pic: Wood Coast Drive



Just an afternoon CAD project to make a West Coast style drivetrain using the wood construction techniques we learned about this season.

  • About 31 lbs including belts, 2/3 of which is the gearbox and motors. The wood frame weighs ~6.5 lbs.

-Simple to assemble; contains only 17 wood parts, compared with more than 40 in our 2015 drivetrain.

-15mm HTD belts on 24t pulleys inside tube; assembled as Joey Milia described here

-WCP SS gearbox and 4x1.5" Colson wheels. Easy to adapt to most other gearboxes and wheels.

It’s lightened more aggressively and uses smaller tubes than most of what we’ve built in the past, but certainly “probably should work”. Areas I’m most concerned about are the joint in the belly pan, which could be reinforced with some 1/8" plywood and epoxy, if necessary, and the weight of the gearboxes warping the tubes. That could be fixed by adding a cross-brace between the gearboxes.

Bumper mounts, if necessary, could easily be added by extending the top plates and belly pan out between the wheels and adding a perpendicular plate to brace them.

I heard at World’s that you were limited in the size of the pieces that you could cut by the size of your laser cutter. Can you handle larger pieces now, or is this more of a theoretical design?

All the pieces fit within our laser.

I would remove all the diamond pocketing in the mock “rails”. It cuts the fiber up so much, and it’d be hard to justify the weight it saves for the decrease in strength for a more traditional FRC game with contact.

Yeah, taking a second look at it, the belly pan definitely wouldn’t survive a contact game. I think you could design the gearbox crossbrace to handle that though.

That makes sense; will do. Edit: Removing the holes only cost ~.5lbs; not that big a deal, given how light the chassis is anyway.

The intent is to epoxy 1/8" plywood plates to the center of the belly pan, making it one piece. I’m planning on adding a brace between the gearboxes.

Very cool. 31lbs with a 6-cim drive is very impressive, too.

When you take a thin layer of fiberglass and epoxy it over wood the strength and stiffness goes off the chart… you’d have to figure out a way to fillet the corners a bit to allow the glass to flow smoothly over the edges.

Actually, once you got good at glassing you could replace the plywood with balsa and go for…

Oh, wait. You said this weighs 6.5 lbs? Yeah, I don’t think the weight savings will be worth it. Wood is pretty amazing on it’s own.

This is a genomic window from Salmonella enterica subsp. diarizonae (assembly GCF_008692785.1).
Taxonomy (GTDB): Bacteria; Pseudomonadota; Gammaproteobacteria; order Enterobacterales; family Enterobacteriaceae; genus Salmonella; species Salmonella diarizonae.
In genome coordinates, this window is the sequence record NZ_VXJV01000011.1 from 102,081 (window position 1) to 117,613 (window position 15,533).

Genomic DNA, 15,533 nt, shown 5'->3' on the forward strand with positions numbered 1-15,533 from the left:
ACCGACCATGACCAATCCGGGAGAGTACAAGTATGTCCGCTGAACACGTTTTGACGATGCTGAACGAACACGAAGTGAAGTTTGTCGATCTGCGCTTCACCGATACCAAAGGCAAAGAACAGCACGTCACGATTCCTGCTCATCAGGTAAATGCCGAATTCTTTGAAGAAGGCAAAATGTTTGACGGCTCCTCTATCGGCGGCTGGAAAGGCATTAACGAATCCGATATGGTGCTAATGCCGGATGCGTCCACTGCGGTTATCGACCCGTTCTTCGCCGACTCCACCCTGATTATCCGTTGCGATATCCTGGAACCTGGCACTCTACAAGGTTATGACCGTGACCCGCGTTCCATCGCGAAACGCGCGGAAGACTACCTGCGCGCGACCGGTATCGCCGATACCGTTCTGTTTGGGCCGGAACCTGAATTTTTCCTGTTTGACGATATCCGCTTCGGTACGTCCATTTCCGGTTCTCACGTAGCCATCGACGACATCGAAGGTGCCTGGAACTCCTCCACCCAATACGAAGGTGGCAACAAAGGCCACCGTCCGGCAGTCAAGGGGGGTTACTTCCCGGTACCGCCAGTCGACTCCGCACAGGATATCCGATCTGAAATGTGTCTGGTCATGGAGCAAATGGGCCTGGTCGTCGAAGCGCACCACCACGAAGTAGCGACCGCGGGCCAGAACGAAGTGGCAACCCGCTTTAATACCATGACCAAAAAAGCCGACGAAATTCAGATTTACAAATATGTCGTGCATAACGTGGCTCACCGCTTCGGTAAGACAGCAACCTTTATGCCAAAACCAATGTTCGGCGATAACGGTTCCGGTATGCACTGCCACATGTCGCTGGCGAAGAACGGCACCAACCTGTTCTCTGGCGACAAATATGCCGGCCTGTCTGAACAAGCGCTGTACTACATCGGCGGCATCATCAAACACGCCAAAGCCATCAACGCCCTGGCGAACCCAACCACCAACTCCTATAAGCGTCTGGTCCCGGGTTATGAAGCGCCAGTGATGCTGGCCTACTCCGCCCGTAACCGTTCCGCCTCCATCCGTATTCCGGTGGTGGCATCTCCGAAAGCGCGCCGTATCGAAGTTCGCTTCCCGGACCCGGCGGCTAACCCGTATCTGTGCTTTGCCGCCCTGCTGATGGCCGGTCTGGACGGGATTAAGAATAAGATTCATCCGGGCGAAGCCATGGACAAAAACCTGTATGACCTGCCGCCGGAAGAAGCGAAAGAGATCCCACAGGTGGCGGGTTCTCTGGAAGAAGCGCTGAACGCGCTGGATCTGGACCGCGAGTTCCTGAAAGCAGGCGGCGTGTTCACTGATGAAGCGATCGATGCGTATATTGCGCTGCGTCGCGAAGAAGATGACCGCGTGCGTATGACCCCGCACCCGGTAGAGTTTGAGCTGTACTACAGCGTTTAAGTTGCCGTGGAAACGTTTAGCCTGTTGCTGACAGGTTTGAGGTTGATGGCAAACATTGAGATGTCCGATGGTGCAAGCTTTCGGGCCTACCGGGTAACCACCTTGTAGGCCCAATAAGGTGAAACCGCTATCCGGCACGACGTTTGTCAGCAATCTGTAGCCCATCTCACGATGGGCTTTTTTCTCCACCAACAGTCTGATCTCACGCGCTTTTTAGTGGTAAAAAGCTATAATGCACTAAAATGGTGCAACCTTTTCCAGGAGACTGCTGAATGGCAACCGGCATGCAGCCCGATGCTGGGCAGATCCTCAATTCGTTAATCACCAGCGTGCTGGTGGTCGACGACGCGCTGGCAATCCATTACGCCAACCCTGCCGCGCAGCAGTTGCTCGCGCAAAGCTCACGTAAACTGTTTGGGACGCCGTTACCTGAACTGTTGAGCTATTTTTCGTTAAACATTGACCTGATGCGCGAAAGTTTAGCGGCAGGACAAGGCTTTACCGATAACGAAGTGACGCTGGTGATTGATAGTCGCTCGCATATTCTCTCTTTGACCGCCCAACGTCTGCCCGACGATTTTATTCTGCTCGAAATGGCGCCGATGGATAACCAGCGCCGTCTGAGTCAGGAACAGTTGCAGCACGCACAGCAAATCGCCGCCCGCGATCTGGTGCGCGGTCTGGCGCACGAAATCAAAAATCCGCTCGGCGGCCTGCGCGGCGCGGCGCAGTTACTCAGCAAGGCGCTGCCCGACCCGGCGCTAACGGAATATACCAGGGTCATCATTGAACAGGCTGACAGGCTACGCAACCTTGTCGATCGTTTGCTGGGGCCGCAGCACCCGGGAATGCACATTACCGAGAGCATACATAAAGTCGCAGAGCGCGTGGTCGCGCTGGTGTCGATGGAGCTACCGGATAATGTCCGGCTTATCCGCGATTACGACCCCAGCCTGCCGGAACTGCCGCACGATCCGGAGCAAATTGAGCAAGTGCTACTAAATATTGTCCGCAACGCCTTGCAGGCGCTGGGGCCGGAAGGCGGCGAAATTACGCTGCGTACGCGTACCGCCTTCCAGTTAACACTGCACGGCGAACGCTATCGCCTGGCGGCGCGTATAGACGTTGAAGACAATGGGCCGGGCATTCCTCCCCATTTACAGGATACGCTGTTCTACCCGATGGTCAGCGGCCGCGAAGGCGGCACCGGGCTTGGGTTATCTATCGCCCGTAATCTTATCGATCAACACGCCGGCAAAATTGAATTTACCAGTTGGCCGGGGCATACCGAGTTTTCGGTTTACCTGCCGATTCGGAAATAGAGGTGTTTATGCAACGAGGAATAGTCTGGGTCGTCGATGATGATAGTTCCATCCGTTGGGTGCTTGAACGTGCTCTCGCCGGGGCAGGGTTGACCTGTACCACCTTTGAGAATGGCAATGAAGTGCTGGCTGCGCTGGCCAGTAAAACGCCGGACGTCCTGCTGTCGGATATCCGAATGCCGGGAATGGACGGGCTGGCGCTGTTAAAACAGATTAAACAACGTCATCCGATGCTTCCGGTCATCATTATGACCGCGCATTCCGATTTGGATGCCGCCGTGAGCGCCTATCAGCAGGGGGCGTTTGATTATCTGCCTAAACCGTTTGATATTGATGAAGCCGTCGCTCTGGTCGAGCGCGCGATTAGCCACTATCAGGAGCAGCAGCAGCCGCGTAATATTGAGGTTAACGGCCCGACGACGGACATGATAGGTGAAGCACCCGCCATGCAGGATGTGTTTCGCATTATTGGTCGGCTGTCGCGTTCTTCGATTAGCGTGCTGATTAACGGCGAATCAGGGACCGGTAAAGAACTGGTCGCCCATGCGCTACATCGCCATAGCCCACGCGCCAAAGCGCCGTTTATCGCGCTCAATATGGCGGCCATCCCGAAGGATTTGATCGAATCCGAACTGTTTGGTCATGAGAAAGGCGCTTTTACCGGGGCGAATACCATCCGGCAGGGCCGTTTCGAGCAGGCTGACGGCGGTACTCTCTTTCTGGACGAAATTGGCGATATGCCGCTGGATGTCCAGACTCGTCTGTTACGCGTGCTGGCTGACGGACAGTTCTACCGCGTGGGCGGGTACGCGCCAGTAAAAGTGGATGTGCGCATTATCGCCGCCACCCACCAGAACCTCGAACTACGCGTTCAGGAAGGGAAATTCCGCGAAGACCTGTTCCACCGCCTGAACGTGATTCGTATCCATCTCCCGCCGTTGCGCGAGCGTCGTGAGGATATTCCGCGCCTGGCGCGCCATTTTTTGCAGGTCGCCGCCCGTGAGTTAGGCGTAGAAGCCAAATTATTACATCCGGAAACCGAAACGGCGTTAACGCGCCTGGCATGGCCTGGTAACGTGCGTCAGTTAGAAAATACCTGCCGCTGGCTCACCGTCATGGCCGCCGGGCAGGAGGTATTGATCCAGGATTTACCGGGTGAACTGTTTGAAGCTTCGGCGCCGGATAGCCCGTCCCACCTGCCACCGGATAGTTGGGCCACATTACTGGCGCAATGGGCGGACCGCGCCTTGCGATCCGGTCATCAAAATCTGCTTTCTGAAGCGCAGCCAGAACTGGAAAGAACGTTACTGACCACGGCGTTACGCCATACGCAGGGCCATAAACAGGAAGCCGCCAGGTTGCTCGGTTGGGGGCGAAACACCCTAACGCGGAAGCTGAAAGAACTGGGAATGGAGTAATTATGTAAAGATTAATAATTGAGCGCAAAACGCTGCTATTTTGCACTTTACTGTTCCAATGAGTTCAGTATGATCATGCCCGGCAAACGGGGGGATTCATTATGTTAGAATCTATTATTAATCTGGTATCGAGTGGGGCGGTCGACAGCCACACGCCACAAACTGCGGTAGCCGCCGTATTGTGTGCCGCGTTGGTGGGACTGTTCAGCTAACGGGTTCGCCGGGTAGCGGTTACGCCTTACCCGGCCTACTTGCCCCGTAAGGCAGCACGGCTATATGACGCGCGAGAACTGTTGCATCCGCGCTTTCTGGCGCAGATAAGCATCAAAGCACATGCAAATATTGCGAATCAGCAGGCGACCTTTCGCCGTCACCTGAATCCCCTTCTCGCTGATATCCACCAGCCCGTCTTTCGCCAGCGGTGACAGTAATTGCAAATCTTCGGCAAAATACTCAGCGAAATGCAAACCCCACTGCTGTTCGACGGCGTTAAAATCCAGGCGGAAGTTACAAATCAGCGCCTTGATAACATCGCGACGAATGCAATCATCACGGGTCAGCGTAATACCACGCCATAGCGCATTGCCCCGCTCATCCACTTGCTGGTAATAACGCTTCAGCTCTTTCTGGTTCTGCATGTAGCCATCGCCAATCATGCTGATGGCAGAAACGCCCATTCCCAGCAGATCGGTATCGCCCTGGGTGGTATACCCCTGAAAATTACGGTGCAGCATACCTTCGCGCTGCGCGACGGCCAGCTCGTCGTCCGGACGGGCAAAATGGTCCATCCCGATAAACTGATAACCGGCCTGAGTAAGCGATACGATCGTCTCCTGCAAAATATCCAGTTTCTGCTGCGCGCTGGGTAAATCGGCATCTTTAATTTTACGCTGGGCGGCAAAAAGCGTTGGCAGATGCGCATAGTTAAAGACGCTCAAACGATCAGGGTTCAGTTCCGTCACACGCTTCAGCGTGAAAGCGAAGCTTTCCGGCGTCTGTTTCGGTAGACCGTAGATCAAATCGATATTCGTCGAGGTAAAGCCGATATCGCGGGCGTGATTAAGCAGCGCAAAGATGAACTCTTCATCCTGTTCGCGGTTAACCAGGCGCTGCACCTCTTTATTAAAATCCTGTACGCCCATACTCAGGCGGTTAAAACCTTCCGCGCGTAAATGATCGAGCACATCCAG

Jason

I’m new to the idea of wood construction, would it be worth it to replace the front and side panels with polycarbonate?

The main advantages of wood (IMO) are that it’s dirt cheap and can be laser cut very quickly and easily. Polycarbonate is neither.

While both are true, I saw that someone was concerned about cutting the fiber up too much. I don’t necessarily understand what that is, so I was guessing that is was something to do with structural integrity. Polycarbonate is (IMO) much more suited to take impact than plywood is, hence me asking the question in the first place.

Polycarbonate cannot be cut on commercial laser cutter. It releases dangerous fumes when melted.

Plywood’s not bad at impacts; it’s springy and returns to shape when metal dents. Until our safety captain forbade it, I demonstrated that by hitting our demo swerve module with a hammer. We also ran over our prototype drivetrain with a car, with only minor damage.

We also use wood since it’s so fast to make; we get turnaround times less than half an hour on our laser, while we’d have to cut Lexan by hand.

Then why NOT use it for the front/side panels? I’ve gotten a lot of the benefits of using plywood, but no answers as to why polycarbonate would or would not be better.

In this case, plywood takes impacts at least as well as polycarb, and is faster by far to cut and install.

Here are some more possible reasons: Wood is lighter than polycarb for the same size of piece (though it’s quite possible that you might need a thicker piece). Wood is actually stiffer than polycarb–take a sheet of birch ply and a sheet of polycarb, hold at one end, shake. Wood is immune to loctite spidering… and it’s a lot easier to drill without cracking if you forgot to CAD the holes for the laser.

Note: The above specifically applies to birch plywood, ideally Baltic birch plywood.

That being said, there ARE teams that build chassis out of polycarb: 1714 has been very hard to see for many years because their primary building material is polycarb (or is it acrylic? think it’s polycarb). But they have to be very creative in terms of material attachment and stiffening.

Polycarb is denser and less rigid

I think your mixing up polycarbonate (lexan) and acrylic (plexiglass). Polycarb is extremely impact resistant but cannot be cut on a commercial laser cutter. Acrylic is very brittle and can very easily be cut on a laser cutter.

In what way? I happen to be comparing WOOD and polycarb, thank you very much. The comment about the laser cutter was in a statement about WOOD.

I believe you are comparing wood and acrylic.

Polycarb is much more impact resistant than baltic birch.

It’s very difficult to crack both polycarbonate and baltic birch while drilling. Out of the two baltic birch is easier to crack.

Again you can not laser cut polycarb with a commercially available machine.

My understanding was that acrylic is easy to drill, polycarb needs a special drill bit or it’ll crack, and birch merely splinters if you make a mistake–not crack.

Again you can not laser cut polycarb with a commercially available machine.

I never, EVER, said you COULD cut polycarb on a laser. If you can show me where EXACTLY I said that, by QUOTING, then I’ll retract this statement. Otherwise, leave any discussion of cutting polycarb by laser out.